Is the country where I work eligible for this call and why?
Eligible countries include those on the OECD Development Assistance Committee (DAC) list of Official Development Assistance (ODA) Countries:

However due to the specific scope and time-frame required of this project to produce a joint cohort of applicants, as well as other restraints, including security, operational constraints, etc., the following countries and states will be considered ineligible at this time.
AfghanistanIranSouth Sudan
Central African RepublicLibyaSyria
China  MaliVenezuela
Congo (Democratic Republic of)MonserratWest Bank
Equatorial GuineaMyanmarZimbabwe
EritreaNorth Korea (Democratic People’s Republic of)Southern and Eastern Europe
GabonSão Tomé and PrincipeCentral Asia
GazaSaint HelenaSouth Caucasus
Also, ineligible at this time are the Pacific Islands (Cook Islands, Fiji, Kiribati, Marshall Islands, Nauru, Niue, Palau, Samoa, Solomon Islands, Tokelau, Tonga, Tuvalu, Vanuatu, Wallis & Futuna).
Note: All prospective grantees must secure official country clearance for their research projects before they are able to receive funding. Such clearance must be secured within a maximum of 90 days following the funding offer, beyond which Carleton reserves the right to cancel its offer.

How can I find out if my project idea falls within the category of “Gendered Design”?
If you answer yes to each of the following questions, your project more than likely falls within the category of “Gendered Design” as defined by this project:
  1. Are women and/or members of another disadvantaged group involved and ideally leaders in the research team?
  2. Is your project idea based on actual needs, desires and/or the lived experiences (past or ongoing) of women and/or other disadvantaged groups within the LMIC you are working within?
  3. Will the research and/or prototype design benefit women and/or other disadvantaged groups?
  4. Will the research and/or prototype design benefit women and men equally and/or equitably?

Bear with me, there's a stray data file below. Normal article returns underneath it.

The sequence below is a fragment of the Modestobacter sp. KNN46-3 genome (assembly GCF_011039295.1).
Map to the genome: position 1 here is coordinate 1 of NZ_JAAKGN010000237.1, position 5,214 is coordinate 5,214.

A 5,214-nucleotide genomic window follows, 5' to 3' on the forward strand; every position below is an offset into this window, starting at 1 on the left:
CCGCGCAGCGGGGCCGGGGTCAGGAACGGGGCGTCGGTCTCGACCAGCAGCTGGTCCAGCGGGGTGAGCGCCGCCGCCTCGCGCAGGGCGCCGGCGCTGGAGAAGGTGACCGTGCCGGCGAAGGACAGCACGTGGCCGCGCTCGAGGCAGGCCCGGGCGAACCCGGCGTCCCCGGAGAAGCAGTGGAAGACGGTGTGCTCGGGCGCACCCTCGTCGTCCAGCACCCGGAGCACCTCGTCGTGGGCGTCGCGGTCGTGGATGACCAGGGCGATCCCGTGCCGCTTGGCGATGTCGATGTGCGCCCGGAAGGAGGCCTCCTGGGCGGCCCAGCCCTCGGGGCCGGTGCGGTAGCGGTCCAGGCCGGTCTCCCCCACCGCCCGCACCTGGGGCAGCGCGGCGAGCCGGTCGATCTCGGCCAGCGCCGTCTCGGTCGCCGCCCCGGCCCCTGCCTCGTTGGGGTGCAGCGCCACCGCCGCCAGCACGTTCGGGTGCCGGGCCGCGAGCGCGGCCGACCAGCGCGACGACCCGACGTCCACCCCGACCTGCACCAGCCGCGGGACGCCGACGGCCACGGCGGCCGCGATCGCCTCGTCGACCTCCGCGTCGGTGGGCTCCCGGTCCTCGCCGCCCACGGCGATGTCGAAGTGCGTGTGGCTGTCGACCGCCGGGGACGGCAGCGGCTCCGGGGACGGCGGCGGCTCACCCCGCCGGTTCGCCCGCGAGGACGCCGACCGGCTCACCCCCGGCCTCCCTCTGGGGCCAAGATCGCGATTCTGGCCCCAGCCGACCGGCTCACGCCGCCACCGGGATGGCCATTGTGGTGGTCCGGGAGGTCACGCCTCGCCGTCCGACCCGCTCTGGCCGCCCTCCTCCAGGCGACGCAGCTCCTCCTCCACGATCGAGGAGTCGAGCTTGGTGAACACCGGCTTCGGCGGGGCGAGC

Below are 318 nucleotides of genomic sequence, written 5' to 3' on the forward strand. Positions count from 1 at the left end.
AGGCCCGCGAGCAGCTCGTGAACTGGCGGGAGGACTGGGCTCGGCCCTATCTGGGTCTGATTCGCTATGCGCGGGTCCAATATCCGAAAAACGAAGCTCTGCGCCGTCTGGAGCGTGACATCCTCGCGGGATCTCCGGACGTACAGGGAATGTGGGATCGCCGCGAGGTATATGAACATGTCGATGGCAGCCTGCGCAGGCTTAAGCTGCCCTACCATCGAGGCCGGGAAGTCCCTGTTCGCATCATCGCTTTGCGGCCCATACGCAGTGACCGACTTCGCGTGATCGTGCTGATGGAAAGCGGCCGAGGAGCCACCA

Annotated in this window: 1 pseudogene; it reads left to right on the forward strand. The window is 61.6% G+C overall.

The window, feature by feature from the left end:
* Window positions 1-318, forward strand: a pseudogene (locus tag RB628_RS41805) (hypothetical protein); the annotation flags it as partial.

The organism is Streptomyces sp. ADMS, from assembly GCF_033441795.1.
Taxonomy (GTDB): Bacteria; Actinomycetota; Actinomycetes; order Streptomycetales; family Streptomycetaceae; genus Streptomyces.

5. Does your research and/or prototype design have the potential to positively influence the relationships between women, men and/or other disadvantaged groups within the LMIC you are working within?

Are teams or individuals preferred?
Both individual (especially for Stream 1) and team applications (especially for Stream 2) will be considered.

Can I be involved as a Primary Applicant or Co-Applicant for more than one expression of interest?

Yes, you may be a primary applicant or co-applicant for more than one expression of interest.
All expressions of interest received will be short-listed and ranked based on quality and merit.
In the final stage of selection, the GDS team will ensure appropriate diversity across geographic regions, themes and applicants.

What is required if I wish to submit to Stream 1?
Applicants submitting to stream 1 will be required to propose case studies of past and/or ongoing experiences that have the potential to contribute to a deeper understanding of past successes and failures in regard to gendered innovation/design for a given community in a LMIC in order to provide meaningful guidance for contemporary designers, while also positively encouraging an engagement in gendered innovations/design.

What is required if I wish to submit to Stream 2?
Applicants submitting to stream 2 will propose a combined case study and design project. In this situation, the case study will serve to provide the necessary research in past and/or ongoing practice that will inform the development of a specific prototype or process design.  This design should help address a specific challenge, issue, or a technical or knowledge gap for a given community in a LMIC. During and after the design process, applicants will be asked to document and reflect on their experiences, the results obtained and the actual or desired implementation of the design.  Such reflection should identify practices and processes able to address local gender challenges that can help inform current and future work in this field from a global perspective.

The methodological approach for undertaking the research project should be Research through Design (RtD). Within a RtD, approach the applicants can choose between a practice-based or practice-led research process. Training and support will be given by GDS team to the applicants on RtD.